Compare your to α. Support or reject null hypothesis? If the is less, reject the null hypothesis. If the P-value is more, keep the null hypothesis.
This procedure of ANOVA through regression is actually using planned contrasts. When k=2, the omnibus and planned contrast tests are equivalent. However, when k;3, the contrast variables defined in the first step of this procedure provide opportunities to consider specific hypotheses concerning the treatment levels, or to further partition the explained variance. These contrast variables can be designed to test mean group differences, trend analyses, or other hypotheses of interest. To test the hypothesis of contrast i, compute
Would you reject the hypothesis H(0):MU = 69 versus the (one-sided) alternative H(1):MU > 69 on the basis of your observations, when testing at level ALPHA = .05?
Would you reject the hypothesis H(0):MU = 72 versus the alternative H(1):MU =/= 72 on the basis of the observations, when testing at level ALPHA = .05?
If you find yourself repeating lots of information about the experimental design when describing the data collection procedure(s), likely you can combine them and be more concise.
Compare your answer from step 4 with the α value given in the question. Should you support or reject the null hypothesis?
If step 7 is less than or equal to α, reject the null hypothesis, otherwise do not reject it.
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There are several ways to approach repeated measures analyses. Edwards (1985) presented two heuristic examples of repeated measures analysis performed through ANOVA and through regression. The following discussion will consider a one-way repeated measures design, but the concepts generalize to other designs. Table 1 represents a general data matrix for a one-way repeated measures design with n subjects and k treatments or repeated measures. Table 2 presents sample data from Edwards (1985). Tables 3 and 4 represent ANOVA summary tables for the general and example data matrices, respectively.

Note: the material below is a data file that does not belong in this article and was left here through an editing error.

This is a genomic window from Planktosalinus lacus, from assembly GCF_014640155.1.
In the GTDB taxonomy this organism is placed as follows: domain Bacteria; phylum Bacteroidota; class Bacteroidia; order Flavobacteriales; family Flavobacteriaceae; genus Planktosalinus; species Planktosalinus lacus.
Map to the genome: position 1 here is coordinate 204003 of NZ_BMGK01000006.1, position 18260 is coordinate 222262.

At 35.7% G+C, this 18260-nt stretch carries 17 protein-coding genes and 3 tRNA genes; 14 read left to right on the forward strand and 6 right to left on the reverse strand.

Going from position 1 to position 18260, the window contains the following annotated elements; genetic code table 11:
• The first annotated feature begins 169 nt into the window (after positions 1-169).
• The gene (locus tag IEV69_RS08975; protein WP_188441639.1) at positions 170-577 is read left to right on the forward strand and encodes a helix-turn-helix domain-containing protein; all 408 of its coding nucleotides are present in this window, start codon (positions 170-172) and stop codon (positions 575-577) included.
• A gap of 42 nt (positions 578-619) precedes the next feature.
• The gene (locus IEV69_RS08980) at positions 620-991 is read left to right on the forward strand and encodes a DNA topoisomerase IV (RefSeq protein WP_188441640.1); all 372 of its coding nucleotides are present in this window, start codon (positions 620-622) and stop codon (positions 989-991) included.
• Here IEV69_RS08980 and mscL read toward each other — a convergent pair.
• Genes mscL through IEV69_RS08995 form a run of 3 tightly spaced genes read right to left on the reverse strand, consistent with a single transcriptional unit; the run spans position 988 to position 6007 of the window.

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Figure out the . The alternate hypothesis is the opposite of the null hypothesis. In other words, what happens if our experiment makes a difference?
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Though the benefits of repeated measures designs can be great, there are internal validity issues that must be addressed. "Carryover" effects are effects from one treatment that may extend into and affect the next treatment. They may be effects such as tracking memory over time or investigating practice or fatigue on a targeted behavior. However, carryover effects may be detrimental to a study, for example if a second drug treatment is administered without the previous drug passing out of the subject=s system (Edwards, 1985). This internal validity threat can be controlled through counterbalancing. By varying the presentation order of treatments, either randomly or systematically, interaction between treatment order and main effect can be investigated through data analysis (Huck & Cormier, 1996). However, even with couterbalancing, carryover effects can raise issues involving external validity.
Sometimes, you’ll be given a proportion of the population or a percentage and asked to support or reject null hypothesis. In this case you can’t compute a test value by calculating a (you need actual numbers for that), so we use a slightly different technique.